There were many other companies who tried to use their custom designed bodies on a VW chassis. These include Rometsch, Drews, and Dannenhauer & Stauss. The best had only modest success. Another very important event in VW Beetle history occured in 1949. For the first time, 2 Vokswagens were imported into the United States of America. These were imported by Dutchman Ben Pon. At first, the cars did not cach on in the US, but would prove to be very popular by the mid 1950s. A big reason for this was that Max Hoffman, the Jaguar importer required a VW be purchased if a Jaguar was. Soon, dealers were calling back and just requesting VWs. The first regular, 4 seat cabriolet version of the VW Beetle appeared in 1950. A completed Beetle would be sent to the Karmann factory in Osnabrueck, and essentially, the top would be chopped off and a Beetle convertible made. These cars proved very popular, as the model was produced in Germany up until 1979.
On 8 March, 1953, the well known split window Beetle was enlarged and changed to an oval window Beetle. The dashboard was rearranged the same year and the engine capacity grew the next, to 1192cc from 1131cc. The oval window Beetle would remain until 1957, after which the rear window would be again enlarged to a rectangular shape. Minor changes were made to the VW Beetle every year for better operation and more safety. By 1955, 30,928 registered Beetles were in the US. That number grew to 191,372 by just 1960. The car gained so much favor in the US because of its endearing attributes. Unlike most Detroit-built American fuel guzzlers, the Beetle was very economical and cheap to maintain. Instead of radically redesigning the car every year for newness appeal, it stayed very similar and only minor refinements were made. The Beetle performed wonderfully in the snow because of the rear engine. They were reliable and trusty little cars.
VW Beetle history: Beetle advertising was a moneymaker
Beetle advertising was undoubtedly some of the best in the world during the 60s. An agency named Doyle, Dane & Bernbach did their ads. They were clever and witty. Unlike glamorous American muscle car ads, they were usually in black and white and were honest and truthful. Each and every one evoked a sense of humor in it that you cannot help but respect. Several ads have become classics, such as the “Think Small” campaign which told of the economical nature of every Volkswagen, and the “Lemon” ad of 1960, which spoke of their stringent quality control system. Every DDB ad helped create an image of reliability, individuality, and value for money that set them apart from Detroit’s mainstream.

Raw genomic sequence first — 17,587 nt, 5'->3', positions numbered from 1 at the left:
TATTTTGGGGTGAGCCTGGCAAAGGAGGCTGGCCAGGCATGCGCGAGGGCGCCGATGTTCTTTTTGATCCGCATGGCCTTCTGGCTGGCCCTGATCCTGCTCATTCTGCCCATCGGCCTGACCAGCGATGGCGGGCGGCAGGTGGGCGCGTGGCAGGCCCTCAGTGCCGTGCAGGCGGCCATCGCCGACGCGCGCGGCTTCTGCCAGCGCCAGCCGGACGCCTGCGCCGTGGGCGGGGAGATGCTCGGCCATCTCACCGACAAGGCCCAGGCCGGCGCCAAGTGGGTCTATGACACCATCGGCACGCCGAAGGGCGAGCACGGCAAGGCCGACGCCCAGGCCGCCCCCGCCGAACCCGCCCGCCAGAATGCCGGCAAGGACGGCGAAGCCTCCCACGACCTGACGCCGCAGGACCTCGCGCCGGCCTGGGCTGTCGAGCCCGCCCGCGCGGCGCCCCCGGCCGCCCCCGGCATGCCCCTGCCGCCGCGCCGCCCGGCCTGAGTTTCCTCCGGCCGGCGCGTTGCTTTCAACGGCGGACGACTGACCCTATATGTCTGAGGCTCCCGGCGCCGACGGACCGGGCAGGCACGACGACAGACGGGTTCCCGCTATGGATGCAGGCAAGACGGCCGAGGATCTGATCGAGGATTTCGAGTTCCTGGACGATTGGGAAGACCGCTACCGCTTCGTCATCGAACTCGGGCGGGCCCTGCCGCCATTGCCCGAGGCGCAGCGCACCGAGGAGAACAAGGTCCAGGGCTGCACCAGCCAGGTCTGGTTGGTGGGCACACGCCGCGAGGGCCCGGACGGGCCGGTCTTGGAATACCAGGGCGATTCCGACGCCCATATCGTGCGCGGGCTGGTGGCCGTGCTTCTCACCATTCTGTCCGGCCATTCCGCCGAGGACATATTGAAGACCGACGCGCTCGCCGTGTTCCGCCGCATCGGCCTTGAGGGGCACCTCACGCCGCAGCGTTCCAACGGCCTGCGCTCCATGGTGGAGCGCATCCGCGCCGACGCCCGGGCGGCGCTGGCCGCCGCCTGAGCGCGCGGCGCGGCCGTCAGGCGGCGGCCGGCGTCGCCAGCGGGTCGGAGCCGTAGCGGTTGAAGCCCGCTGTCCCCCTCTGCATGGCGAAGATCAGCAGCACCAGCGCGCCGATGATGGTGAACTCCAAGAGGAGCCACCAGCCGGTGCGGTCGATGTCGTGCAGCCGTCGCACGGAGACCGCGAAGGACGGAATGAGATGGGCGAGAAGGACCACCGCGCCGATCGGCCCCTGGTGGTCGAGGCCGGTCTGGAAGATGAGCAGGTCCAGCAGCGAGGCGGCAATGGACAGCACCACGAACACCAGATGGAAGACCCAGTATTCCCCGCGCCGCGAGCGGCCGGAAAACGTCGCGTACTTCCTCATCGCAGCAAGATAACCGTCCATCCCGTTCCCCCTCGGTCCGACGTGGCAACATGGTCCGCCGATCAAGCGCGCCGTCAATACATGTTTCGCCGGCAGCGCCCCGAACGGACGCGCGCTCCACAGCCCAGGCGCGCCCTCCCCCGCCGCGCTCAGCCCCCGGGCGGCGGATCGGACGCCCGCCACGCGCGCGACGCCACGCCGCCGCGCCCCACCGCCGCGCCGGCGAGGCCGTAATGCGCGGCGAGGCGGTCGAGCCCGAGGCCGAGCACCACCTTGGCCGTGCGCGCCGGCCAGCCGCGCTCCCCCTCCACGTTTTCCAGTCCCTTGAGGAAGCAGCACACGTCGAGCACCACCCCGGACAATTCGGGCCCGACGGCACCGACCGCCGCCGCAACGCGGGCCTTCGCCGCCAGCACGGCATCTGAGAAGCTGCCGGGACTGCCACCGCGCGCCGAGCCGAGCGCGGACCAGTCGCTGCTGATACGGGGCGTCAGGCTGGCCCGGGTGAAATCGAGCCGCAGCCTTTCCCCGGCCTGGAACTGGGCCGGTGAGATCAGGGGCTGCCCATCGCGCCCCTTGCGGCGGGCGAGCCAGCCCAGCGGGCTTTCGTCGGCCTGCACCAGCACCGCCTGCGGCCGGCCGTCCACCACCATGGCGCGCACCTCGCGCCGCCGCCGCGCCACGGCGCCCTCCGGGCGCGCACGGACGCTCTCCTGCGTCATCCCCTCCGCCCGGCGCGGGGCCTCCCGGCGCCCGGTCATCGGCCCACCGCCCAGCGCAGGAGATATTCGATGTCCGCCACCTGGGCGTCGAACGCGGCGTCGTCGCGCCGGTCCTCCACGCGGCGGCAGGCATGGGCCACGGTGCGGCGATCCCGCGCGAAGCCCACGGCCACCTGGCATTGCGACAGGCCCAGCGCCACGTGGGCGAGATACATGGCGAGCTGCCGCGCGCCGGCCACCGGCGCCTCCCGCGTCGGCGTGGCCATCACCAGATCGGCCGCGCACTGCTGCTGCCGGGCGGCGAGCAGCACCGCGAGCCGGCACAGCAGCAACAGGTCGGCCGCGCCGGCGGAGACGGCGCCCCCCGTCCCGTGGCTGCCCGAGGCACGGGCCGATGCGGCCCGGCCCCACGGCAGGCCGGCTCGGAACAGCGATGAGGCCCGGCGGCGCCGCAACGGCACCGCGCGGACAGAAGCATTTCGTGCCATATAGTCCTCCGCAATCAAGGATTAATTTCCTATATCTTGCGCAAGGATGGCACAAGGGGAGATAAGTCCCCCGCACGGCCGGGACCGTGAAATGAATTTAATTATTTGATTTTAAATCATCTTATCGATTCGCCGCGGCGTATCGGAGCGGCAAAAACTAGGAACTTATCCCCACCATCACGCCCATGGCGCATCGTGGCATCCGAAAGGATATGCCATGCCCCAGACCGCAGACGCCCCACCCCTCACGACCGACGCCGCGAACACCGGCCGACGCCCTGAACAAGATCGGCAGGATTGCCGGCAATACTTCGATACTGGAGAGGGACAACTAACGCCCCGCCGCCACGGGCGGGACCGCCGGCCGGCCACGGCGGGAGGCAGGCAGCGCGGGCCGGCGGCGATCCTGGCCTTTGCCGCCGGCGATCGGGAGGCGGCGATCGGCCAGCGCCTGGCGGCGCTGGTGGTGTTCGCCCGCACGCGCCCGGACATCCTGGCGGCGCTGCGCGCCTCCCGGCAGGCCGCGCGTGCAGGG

VW Beetle history: golden years
1965 marked the year in which one million or more VW’s were manufactured in Wolfsburg. One was coming off the line every three second, and yet the world called for more. It seemed like everyone had one during the 1960s. The hippies adopted the VW as their unofficial icon, and “VW Beetle stuffing” hit college campuses. The point was to cram as many people as you could inside the car. Walt Disney only emphasized the charisma in 1969 when it released “The Love Bug,” an adorable movie who’s main character is a ’63 Beetle, Herbie, who has a mind of his own.
1968 marked an important year for the Beetle evolution. Many, many changes were made that year including upright sealed beam headlights, new taillights, new bumpers, new seats, and much more. New emission laws caused anti-emission systems and catalytic converters to be added. Many people believe the car lost a lot of its character that endeared it to the millions of people. During the late 70s the Beetle’s popularity ebbed severely. VW attempted to issue several special edition Beetles, but the reign of the German-built VW Beetles was nearly over. The last German-built one was a 1980 covertible which rolled off the line in Osnabrück on January 10th.
Today, however, the original Beetle is still produced in Mexico. It remains a very popular car in that country, but the new (old) ones do not meet US emission laws and can not be legally imported here. The Beetle now holds the world record for production; nearing 23 million units produced. It is a car which had its humble beginnings in turmoiled Europe, and evolved into the most lovable and popular car of the century. The VW Beetle history proves that the Beetle is by far the most popular car ever made.
VW Beetle history: click here to discover all Beetle models.